Cookie night seems like a long time ago now – almost as long ago as the day I promised to post this recipe “tomorrow.”
A lot has happened in the meantime, some of it happy, some of it worrisome. Here’s the conundrum of a family food blog: when illness rides through the centre of Christmas preparations and blogging time both, then what do you do?
Write brightly about Peppermint Patties?
Or “tell the truth and shame the Devil,” as Mother used to say – no matter how sad the truth might be?
Well, the happy part is that my sister Ann recovered from her bout with pneumonia, although she will never recover from Alzheimer’s.
By the time we had our brunch and present exchange on December 27, we were all pretty much returned to normal.
I gave the last of my stock of Peppermint Patties to my niece Janet, along with the heirloom 1960s Christmas tree plate. Happily, like Janet, the chocolates are gluten free.
I’m even toying with the idea of making them again, just one more time before the holidays are truly over.
For one thing, despite the oddness of producing something that seems so decidedly commercial, Peppermint Patties are easy to make.
And since the chocolate is so much better than any chocolate-mint combination you can buy – barring a trip to a chocolate specialty store – they are immensely pleasing.
I’ve made a few changes to the recipe below, which I found in the Gourmet Holiday special edition, from 2011.
The most important ingredient change is substituting coconut oil for their “vegetable shortening.”
I’m not even sure what vegetable shortening is, but I know I don’t have any. Since there’s no discernible coconut taste, I think it’s a good change.
Gourmet gives instructions for tempering the chocolate: a series of steps for heating, cooling, and reheating it.
Because I don’t have an instant-read thermometer, I used my old candy thermometer.
But it only measures temperatures above 100 degrees, so the critical dipping temperature – 88 F to 91 F – is too low for it to register.
Still, it was useful. My habitual way to melt chocolate is in the microwave, at power level four on my machine.
Turns out that’s way too hot, almost 110 degrees. So it’s no wonder that on cookie night, Marla and Shirley had trouble with the chocolate spreading. I’d like to apologize now for remarking that they seemed to have “puddling issues,” and even more for thinking that I could have done better.
Once the chocolate is cool enough, dipping them is much easier, and the Peppermint Patties, while they don’t look machine-perfect, do look like something you shouldn’t be able to pull off in your own kitchen.
Gourmet’s editors suggest that they will keep, refrigerated, for a month. Good luck with that. I’ve noticed that they’re the first sweets to be plucked off a cookie tray. Factor in raids by resident Christmas mice, and you won’t have them for long.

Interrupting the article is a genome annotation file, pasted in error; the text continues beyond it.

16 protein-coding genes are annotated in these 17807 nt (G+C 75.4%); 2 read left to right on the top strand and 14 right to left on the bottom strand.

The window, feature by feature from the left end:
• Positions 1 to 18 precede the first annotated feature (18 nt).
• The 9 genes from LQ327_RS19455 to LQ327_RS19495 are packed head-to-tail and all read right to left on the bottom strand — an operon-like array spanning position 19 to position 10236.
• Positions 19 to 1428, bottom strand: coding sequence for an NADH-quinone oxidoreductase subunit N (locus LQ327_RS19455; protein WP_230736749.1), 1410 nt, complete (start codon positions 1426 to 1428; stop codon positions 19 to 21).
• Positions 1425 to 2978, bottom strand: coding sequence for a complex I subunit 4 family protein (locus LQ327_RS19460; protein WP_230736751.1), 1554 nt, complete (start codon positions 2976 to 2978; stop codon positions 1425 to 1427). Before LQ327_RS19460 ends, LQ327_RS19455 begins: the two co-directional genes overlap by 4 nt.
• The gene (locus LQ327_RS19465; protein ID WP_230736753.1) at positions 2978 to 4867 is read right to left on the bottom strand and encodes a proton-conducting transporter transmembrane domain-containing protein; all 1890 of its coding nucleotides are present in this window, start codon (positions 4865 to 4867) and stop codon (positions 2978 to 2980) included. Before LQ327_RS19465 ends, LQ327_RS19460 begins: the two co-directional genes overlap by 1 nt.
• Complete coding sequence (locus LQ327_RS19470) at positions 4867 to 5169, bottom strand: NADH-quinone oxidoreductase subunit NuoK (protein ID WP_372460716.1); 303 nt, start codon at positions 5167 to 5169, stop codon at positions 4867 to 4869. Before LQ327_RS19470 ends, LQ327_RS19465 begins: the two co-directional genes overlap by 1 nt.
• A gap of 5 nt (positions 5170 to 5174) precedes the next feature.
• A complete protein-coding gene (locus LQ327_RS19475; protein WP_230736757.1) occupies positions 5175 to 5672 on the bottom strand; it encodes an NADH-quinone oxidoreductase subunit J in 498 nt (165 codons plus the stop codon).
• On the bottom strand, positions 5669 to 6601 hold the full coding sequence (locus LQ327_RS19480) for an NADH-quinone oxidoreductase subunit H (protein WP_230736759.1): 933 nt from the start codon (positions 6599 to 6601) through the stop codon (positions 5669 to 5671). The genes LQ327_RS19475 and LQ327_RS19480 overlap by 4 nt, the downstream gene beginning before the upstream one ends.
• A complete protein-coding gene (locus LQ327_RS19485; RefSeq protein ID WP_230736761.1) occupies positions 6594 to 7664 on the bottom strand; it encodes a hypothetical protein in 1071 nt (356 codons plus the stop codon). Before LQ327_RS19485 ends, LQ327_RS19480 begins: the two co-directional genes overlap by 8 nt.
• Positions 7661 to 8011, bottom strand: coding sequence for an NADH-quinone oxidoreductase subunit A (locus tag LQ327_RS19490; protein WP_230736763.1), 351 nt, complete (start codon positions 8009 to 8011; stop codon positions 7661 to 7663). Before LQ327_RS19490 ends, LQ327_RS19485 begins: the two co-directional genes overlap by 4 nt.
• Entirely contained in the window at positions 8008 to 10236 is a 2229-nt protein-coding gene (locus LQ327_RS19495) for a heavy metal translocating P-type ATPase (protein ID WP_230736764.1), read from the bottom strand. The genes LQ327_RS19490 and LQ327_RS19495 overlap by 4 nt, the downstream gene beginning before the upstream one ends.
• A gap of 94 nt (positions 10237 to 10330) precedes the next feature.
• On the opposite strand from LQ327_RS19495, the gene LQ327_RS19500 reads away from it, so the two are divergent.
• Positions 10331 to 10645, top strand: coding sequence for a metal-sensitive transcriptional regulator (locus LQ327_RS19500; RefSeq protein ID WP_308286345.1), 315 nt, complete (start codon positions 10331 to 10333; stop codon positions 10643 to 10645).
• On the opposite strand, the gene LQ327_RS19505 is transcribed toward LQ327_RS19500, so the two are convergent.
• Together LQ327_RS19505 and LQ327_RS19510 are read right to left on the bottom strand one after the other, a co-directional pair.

Luckily they work just fine if you double the batch, and you can store the un-dipped rounds in the freezer indefinitely.
- 2 1/4 cups icing sugar, for filling
- 1 1/2 tablespoons light corn syrup
- 1 tablespoon water
- 1/2 teaspoon peppermint extract
- 1 tablespoon coconut oil
- 10-ounces good quality 70 per cent bittersweet chocolate, coarsely chopped.
- icing sugar for rolling
- With a hand held electric mixer, beat the icing sugar with the corn syrup, water, peppermint extract, coconut oil and a pinch of salt on medium speed until just combined.
- Knead on a work surface dusted with icing sugar until smooth.
- Roll out between sheets of parchment paper on a large baking sheet into 7 to 8-inch rounds, less than 1/4-inch thick.
- Freeze until firm, about 15 minutes.
- Remove top sheet of paper and sprinkle round with confectioner's sugar. Replace top sheet, then flip round over and repeat sprinkling on the other side.
- Cut out as many rounds as possible with a cutter. Transfer to a parchment-lined baking sheet. Gather the scraps and repeat. Freeze until firm, at least 10 minutes.
- Melt 3/4 of the chocolate in a metal bowl set over a saucepan of barely simmering water.
- Remove the bowl from the pan and add remaining chocolate, stirring until smooth. Cool until thermometer inserted at least 1/2 inch into the chocolate registers 80 F.
- Return water in pan to a boil and remove from heat. Reheat, stirring, until the thermometer registers 88 to 91 F. Remove bowl from pan.
- Balance 1 peppermint on a fork and submerge in the chocolate, letting excess drip off and scraping the back of the fork against the rim of the bowl if necessary. Return patty to sheet.
- To make decorative ridges on the patties, immediately set the bottom of the fork briefly on top of the patty, then lift the fork straight up.
- Coat the remaining rounds, rewarming chocolate to 88 to 91 F as necessary.
- They will keep, chilled, in an airtight container, layered between sheets of parchment paper for one month.
Judy Rendek says
Although these are good, I think they will have to wait til next year. I’m still pleased at the fact that I made the cappuccino shortbread. Definitely a hit with cookie tasters this season.